13. ^ City of Fountains, Experience KC. Accessed June 13, 2007. "It's Kansas City. And these are but a few of the hundreds of majestic fountains that make their home in this Midwestern treasure, known as the City of Fountains."
  14. ^ "Kansas City Draws Upon Its Jazz Heritage at Paris Air Show", Kansas City infoZine. June 11, 2007. "The Kansas City Aviation Department, Greater Kansas City Area Development Council, Platte County (Mo.) Economic Development Council and State of Missouri will join forces to host a 'Paris of the Plains' booth inside the U.S.A. Pavilion at the Paris Air Show (Hall 3, Booth D13B), featuring the music of well-known jazz icons such as Kansas City natives Charlie 'Yardbird' Parker, William 'Count' Basie and Jay McShann."
  15. ^ [1]
  16. ^ Comprehensive Annual Financial Report Archived 2011-10-02 at the Wayback Machine, City of Kirkwood. Missouri, September 27, 2002. Accessed June 13, 2007. "Known as 'The Green Tree City,' the City is an attractive suburban residential community with tree- lined streets."
  17. ^ City of Lathrop, Mo - Mule Capital of the World Archived 2011-07-13 at the Wayback Machine (official city website), accessed September 19, 2008
  18. ^ White Squirrel Wars, Roadside America, accessed April 21, 2007. "Olney, IL; Marionville, MO; Kenton, TN; Brevard, NC; Exeter, ON. Not one, but five towns use albino squirrels as their claims to fame, and none is particularly happy about the others."
  19. ^ Welcome to Moberly, Missouri, Moberly, MO – Official Website. Accessed June 13, 2007. "Founded in 1866, Moberly's explosive growth in 1873 earned it the title, 'The Magic City'."
  20. ^ a b Claims to Fame - Favorites, Epodunk, accessed April 16, 2007.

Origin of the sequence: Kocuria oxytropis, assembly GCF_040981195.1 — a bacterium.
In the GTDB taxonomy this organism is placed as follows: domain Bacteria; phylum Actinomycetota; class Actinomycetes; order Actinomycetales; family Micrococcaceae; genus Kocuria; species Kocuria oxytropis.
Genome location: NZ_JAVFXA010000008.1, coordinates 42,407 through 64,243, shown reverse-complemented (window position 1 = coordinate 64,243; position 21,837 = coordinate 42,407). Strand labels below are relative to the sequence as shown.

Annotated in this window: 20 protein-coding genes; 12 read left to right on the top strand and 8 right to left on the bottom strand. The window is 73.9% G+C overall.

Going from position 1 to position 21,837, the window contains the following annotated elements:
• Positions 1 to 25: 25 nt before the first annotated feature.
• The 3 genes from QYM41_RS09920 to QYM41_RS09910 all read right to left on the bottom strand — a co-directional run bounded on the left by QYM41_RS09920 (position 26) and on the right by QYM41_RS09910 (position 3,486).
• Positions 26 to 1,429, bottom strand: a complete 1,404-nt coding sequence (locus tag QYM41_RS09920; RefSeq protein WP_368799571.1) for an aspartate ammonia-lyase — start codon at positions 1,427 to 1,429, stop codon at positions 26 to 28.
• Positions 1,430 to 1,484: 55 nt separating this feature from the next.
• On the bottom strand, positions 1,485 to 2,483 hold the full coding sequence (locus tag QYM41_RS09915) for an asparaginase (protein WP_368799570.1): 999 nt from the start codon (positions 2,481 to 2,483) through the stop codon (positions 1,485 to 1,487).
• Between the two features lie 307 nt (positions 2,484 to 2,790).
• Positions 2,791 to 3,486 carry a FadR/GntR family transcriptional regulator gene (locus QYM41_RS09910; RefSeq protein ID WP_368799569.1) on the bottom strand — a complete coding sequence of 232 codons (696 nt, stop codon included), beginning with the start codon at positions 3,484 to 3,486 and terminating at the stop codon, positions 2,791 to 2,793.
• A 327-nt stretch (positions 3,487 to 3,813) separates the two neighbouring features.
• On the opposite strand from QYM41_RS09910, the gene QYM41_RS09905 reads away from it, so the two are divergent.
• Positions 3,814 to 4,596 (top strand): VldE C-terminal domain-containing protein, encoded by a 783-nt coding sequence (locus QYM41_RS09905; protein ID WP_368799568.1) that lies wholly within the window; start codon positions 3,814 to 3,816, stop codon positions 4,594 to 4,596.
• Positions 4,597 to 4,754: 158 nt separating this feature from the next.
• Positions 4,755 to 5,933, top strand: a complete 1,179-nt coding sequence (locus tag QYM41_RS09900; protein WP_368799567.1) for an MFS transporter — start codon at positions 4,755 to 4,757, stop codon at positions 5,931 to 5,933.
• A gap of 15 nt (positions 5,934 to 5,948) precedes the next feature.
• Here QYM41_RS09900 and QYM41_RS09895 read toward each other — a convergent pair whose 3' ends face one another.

21. ^ a b U.S. City Monikers, Tagline Guru website, accessed January 5, 2008
  22. ^ [2]
  23. ^ https://www.bbc.com/news/magazine-36257742
  24. ^ Steve Parker, Offended by "The Lou", St. Louis Post-Dispatch editors' blog, 05.01.2008
  25. ^ "Archived copy". Archived from the original on 2014-04-15. Retrieved 2014-04-14.CS1 maint: Archived copy as title (link)
  26. ^ Camille Phillips, "Why Is St. Louis Named After A French King Who Was Born 800 Years Ago?, St. Louis Public Radio All Things Considered, 04.22.2014
  27. ^ James Neal Primm, "Lion of the Valley: St. Louis, Missouri, 1764-1980", Saint Louis, MO: Missouri History Museum Press, 1998, p.327
  28. ^ Faber, Harold (1993-09-12). "The World Capital of Whatever". The New York Times. Retrieved 2018-11-15.
  29. ^ Whistle Stops 1 - 15 Archived 2008-07-20 at the Wayback Machine, Sedalia's Heritage Trail. Accessed June 13, 2007. "We’re proud to be called the Queen City of the Prairie."
  30. ^ Billings, Hank. "Historian puts date on origin of 'Queen City'" Archived 2015-06-07 at the Wayback Machine, Springfield News-Leader, June 4, 2007. Accessed June 13, 2007. "Does Springfield's title as Queen City of the Ozarks go back to 1876?"
  31. ^ Springfield sits at the crossroads of history! Archived 2006-10-02 at Archive.today, Springfield, Missouri, Convention & Visitors Bureau. Accessed June 13, 2007. "Officially recognized as the birthplace of Route 66, it was in Springfield on April 30, 1926, that officials first proposed the name of the new Chicago-to-Los Angeles highway."
  32. ^ Claims to Fame - Birds, Epodunk, accessed April 16, 2007.
  33. ^ goBurg.com